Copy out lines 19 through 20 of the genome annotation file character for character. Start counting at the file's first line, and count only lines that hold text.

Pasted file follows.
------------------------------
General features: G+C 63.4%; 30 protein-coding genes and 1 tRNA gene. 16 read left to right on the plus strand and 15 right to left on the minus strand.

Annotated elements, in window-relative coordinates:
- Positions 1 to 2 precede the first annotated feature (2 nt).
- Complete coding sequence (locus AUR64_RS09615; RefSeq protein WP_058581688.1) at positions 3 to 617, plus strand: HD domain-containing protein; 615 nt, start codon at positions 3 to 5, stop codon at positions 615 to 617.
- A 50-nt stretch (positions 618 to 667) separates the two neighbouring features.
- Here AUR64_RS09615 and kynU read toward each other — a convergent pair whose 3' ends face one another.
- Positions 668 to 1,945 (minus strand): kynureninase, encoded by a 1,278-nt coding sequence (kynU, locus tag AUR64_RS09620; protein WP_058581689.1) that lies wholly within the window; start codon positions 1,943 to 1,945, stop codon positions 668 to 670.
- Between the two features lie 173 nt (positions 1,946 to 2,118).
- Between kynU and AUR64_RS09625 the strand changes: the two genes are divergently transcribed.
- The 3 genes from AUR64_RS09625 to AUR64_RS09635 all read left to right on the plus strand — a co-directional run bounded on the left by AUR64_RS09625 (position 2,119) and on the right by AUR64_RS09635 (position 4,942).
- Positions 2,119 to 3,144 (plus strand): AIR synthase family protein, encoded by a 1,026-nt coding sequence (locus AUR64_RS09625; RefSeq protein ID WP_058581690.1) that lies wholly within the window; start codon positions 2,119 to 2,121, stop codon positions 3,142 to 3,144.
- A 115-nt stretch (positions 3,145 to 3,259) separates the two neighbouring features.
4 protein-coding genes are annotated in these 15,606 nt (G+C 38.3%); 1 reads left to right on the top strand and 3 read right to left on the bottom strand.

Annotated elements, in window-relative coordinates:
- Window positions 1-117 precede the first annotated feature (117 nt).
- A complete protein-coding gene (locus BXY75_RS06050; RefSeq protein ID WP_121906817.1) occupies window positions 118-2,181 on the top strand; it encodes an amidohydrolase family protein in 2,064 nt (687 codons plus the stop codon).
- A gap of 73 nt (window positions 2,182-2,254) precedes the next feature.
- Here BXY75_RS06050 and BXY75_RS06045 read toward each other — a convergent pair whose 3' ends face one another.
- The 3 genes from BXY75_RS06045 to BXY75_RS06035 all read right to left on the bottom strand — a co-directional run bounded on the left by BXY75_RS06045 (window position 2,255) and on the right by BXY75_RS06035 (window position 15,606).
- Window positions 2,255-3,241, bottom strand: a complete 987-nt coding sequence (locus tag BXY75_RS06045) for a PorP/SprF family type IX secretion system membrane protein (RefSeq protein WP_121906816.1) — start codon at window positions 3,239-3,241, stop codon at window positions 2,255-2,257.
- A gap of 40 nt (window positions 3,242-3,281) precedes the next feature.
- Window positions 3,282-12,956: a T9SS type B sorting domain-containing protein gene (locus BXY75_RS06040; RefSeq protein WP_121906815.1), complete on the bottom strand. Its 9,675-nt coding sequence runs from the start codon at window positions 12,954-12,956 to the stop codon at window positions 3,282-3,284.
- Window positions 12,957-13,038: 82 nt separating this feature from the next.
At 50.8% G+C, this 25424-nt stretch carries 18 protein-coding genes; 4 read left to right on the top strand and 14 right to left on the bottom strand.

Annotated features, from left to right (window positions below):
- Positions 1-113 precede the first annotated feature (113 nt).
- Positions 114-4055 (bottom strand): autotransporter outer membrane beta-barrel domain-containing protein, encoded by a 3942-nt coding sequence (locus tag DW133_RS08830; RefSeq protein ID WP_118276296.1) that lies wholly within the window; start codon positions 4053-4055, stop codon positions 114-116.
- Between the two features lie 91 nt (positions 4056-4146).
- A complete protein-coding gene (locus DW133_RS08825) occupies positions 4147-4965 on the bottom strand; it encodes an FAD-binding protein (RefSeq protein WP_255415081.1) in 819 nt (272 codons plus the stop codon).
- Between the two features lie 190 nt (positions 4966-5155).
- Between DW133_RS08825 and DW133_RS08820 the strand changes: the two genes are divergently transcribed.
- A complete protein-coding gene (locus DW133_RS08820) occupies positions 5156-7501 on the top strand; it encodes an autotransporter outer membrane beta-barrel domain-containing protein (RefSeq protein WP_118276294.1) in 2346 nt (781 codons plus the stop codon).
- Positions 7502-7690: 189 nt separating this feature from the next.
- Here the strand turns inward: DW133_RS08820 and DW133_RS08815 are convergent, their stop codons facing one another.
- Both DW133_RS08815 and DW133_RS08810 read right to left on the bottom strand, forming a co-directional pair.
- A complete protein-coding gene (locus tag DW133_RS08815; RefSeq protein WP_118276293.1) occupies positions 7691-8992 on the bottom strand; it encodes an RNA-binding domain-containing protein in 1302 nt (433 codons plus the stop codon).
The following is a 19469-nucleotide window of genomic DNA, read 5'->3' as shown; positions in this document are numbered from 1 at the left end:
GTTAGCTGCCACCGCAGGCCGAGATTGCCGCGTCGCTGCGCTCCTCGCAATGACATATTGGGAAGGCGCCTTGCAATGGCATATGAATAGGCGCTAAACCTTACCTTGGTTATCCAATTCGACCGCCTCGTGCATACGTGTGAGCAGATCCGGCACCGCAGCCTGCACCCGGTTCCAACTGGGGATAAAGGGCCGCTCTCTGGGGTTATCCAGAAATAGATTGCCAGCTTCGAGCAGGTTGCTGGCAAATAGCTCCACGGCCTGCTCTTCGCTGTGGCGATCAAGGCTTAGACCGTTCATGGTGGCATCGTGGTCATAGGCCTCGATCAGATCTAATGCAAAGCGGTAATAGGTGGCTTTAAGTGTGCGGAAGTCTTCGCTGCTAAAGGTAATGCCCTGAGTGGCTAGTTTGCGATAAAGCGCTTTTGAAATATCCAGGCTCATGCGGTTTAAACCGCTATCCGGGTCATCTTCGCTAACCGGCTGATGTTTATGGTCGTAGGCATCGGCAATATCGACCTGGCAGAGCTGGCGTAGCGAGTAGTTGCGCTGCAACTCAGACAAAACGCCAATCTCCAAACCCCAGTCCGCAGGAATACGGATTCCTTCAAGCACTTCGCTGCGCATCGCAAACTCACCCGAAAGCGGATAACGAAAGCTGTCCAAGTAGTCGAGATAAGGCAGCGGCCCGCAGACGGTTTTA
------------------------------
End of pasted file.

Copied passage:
- The 3 genes from BXY75_RS06045 to BXY75_RS06035 all read right to left on the bottom strand — a co-directional run bounded on the left by BXY75_RS06045 (window position 2,255) and on the right by BXY75_RS06035 (window position 15,606).
- Window positions 2,255-3,241, bottom strand: a complete 987-nt coding sequence (locus tag BXY75_RS06045) for a PorP/SprF family type IX secretion system membrane protein (RefSeq protein WP_121906816.1) — start codon at window positions 3,239-3,241, stop codon at window positions 2,255-2,257.